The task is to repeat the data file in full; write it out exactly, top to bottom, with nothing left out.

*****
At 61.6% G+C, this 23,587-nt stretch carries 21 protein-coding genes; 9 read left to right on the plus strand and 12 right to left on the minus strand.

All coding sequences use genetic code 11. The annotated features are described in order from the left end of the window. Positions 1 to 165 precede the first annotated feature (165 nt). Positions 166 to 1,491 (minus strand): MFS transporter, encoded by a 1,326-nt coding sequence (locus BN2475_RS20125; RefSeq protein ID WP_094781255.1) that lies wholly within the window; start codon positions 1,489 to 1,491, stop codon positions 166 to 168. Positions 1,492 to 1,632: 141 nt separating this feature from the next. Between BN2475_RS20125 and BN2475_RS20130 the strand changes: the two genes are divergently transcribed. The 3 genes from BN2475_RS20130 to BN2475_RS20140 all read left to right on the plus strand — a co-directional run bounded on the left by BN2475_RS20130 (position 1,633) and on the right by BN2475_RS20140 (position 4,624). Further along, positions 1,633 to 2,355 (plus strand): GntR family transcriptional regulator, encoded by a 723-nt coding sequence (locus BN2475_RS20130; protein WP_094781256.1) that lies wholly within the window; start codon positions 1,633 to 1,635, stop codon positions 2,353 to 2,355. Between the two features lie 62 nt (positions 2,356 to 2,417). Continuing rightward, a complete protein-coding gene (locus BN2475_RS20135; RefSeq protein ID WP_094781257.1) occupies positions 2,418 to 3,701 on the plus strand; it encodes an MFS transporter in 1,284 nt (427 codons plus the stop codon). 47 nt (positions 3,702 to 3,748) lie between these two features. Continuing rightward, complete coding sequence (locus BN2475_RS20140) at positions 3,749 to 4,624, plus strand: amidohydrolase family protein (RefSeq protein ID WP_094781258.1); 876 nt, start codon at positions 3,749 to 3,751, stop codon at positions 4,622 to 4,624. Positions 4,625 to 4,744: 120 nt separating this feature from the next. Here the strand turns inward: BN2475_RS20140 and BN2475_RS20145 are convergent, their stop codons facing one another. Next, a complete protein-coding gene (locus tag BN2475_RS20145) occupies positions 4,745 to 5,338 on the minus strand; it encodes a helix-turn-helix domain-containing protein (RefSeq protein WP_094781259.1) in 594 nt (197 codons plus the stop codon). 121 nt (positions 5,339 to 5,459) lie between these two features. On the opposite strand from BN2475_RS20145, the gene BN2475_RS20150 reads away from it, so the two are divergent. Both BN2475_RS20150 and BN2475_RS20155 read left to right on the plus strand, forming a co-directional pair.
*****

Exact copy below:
At 61.6% G+C, this 23,587-nt stretch carries 21 protein-coding genes; 9 read left to right on the plus strand and 12 right to left on the minus strand.

All coding sequences use genetic code 11. The annotated features are described in order from the left end of the window. Positions 1 to 165 precede the first annotated feature (165 nt). Positions 166 to 1,491 (minus strand): MFS transporter, encoded by a 1,326-nt coding sequence (locus BN2475_RS20125; RefSeq protein ID WP_094781255.1) that lies wholly within the window; start codon positions 1,489 to 1,491, stop codon positions 166 to 168. Positions 1,492 to 1,632: 141 nt separating this feature from the next. Between BN2475_RS20125 and BN2475_RS20130 the strand changes: the two genes are divergently transcribed. The 3 genes from BN2475_RS20130 to BN2475_RS20140 all read left to right on the plus strand — a co-directional run bounded on the left by BN2475_RS20130 (position 1,633) and on the right by BN2475_RS20140 (position 4,624). Further along, positions 1,633 to 2,355 (plus strand): GntR family transcriptional regulator, encoded by a 723-nt coding sequence (locus BN2475_RS20130; protein WP_094781256.1) that lies wholly within the window; start codon positions 1,633 to 1,635, stop codon positions 2,353 to 2,355. Between the two features lie 62 nt (positions 2,356 to 2,417). Continuing rightward, a complete protein-coding gene (locus BN2475_RS20135; RefSeq protein ID WP_094781257.1) occupies positions 2,418 to 3,701 on the plus strand; it encodes an MFS transporter in 1,284 nt (427 codons plus the stop codon). 47 nt (positions 3,702 to 3,748) lie between these two features. Continuing rightward, complete coding sequence (locus BN2475_RS20140) at positions 3,749 to 4,624, plus strand: amidohydrolase family protein (RefSeq protein ID WP_094781258.1); 876 nt, start codon at positions 3,749 to 3,751, stop codon at positions 4,622 to 4,624. Positions 4,625 to 4,744: 120 nt separating this feature from the next. Here the strand turns inward: BN2475_RS20140 and BN2475_RS20145 are convergent, their stop codons facing one another. Next, a complete protein-coding gene (locus tag BN2475_RS20145) occupies positions 4,745 to 5,338 on the minus strand; it encodes a helix-turn-helix domain-containing protein (RefSeq protein WP_094781259.1) in 594 nt (197 codons plus the stop codon). 121 nt (positions 5,339 to 5,459) lie between these two features. On the opposite strand from BN2475_RS20145, the gene BN2475_RS20150 reads away from it, so the two are divergent. Both BN2475_RS20150 and BN2475_RS20155 read left to right on the plus strand, forming a co-directional pair.